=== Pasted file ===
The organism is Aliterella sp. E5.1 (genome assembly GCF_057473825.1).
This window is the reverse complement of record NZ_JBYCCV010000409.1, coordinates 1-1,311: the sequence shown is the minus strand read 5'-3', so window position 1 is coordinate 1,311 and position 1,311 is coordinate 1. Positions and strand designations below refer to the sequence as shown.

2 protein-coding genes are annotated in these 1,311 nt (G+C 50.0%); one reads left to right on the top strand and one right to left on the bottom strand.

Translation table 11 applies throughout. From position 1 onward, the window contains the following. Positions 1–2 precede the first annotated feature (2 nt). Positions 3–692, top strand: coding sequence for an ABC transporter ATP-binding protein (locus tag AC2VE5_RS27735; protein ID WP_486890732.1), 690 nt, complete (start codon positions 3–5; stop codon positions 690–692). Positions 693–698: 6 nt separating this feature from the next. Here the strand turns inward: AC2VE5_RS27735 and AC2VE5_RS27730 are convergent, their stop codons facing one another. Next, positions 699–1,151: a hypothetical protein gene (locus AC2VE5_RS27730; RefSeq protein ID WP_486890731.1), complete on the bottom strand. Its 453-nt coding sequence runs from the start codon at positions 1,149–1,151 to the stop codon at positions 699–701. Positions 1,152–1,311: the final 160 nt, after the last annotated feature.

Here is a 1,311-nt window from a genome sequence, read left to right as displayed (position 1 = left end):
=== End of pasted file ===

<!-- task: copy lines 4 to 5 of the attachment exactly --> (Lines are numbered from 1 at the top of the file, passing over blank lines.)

Translation table 11 applies throughout. From position 1 onward, the window contains the following. Positions 1–2 precede the first annotated feature (2 nt). Positions 3–692, top strand: coding sequence for an ABC transporter ATP-binding protein (locus tag AC2VE5_RS27735; protein ID WP_486890732.1), 690 nt, complete (start codon positions 3–5; stop codon positions 690–692). Positions 693–698: 6 nt separating this feature from the next. Here the strand turns inward: AC2VE5_RS27735 and AC2VE5_RS27730 are convergent, their stop codons facing one another. Next, positions 699–1,151: a hypothetical protein gene (locus AC2VE5_RS27730; RefSeq protein ID WP_486890731.1), complete on the bottom strand. Its 453-nt coding sequence runs from the start codon at positions 1,149–1,151 to the stop codon at positions 699–701. Positions 1,152–1,311: the final 160 nt, after the last annotated feature.

Here is a 1,311-nt window from a genome sequence, read left to right as displayed (position 1 = left end):